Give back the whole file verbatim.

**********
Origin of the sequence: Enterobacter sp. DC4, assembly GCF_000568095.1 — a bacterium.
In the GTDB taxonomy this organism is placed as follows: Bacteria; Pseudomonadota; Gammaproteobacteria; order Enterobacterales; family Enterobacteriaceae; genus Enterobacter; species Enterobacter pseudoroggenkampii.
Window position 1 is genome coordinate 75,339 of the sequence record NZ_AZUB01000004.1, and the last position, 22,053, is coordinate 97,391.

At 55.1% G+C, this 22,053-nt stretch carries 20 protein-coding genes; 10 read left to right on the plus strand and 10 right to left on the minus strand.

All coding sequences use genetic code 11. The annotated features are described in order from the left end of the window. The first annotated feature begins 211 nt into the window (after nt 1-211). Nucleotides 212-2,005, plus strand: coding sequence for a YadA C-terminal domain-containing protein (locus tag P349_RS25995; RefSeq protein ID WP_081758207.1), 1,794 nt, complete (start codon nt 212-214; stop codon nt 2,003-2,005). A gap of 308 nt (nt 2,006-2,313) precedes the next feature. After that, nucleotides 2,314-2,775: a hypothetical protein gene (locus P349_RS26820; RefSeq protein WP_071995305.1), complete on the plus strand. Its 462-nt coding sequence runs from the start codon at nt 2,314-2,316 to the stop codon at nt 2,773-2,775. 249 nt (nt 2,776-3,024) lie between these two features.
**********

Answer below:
Origin of the sequence: Enterobacter sp. DC4, assembly GCF_000568095.1 — a bacterium.
In the GTDB taxonomy this organism is placed as follows: Bacteria; Pseudomonadota; Gammaproteobacteria; order Enterobacterales; family Enterobacteriaceae; genus Enterobacter; species Enterobacter pseudoroggenkampii.
Window position 1 is genome coordinate 75,339 of the sequence record NZ_AZUB01000004.1, and the last position, 22,053, is coordinate 97,391.

At 55.1% G+C, this 22,053-nt stretch carries 20 protein-coding genes; 10 read left to right on the plus strand and 10 right to left on the minus strand.

All coding sequences use genetic code 11. The annotated features are described in order from the left end of the window. The first annotated feature begins 211 nt into the window (after nt 1-211). Nucleotides 212-2,005, plus strand: coding sequence for a YadA C-terminal domain-containing protein (locus tag P349_RS25995; RefSeq protein ID WP_081758207.1), 1,794 nt, complete (start codon nt 212-214; stop codon nt 2,003-2,005). A gap of 308 nt (nt 2,006-2,313) precedes the next feature. After that, nucleotides 2,314-2,775: a hypothetical protein gene (locus P349_RS26820; RefSeq protein WP_071995305.1), complete on the plus strand. Its 462-nt coding sequence runs from the start codon at nt 2,314-2,316 to the stop codon at nt 2,773-2,775. 249 nt (nt 2,776-3,024) lie between these two features.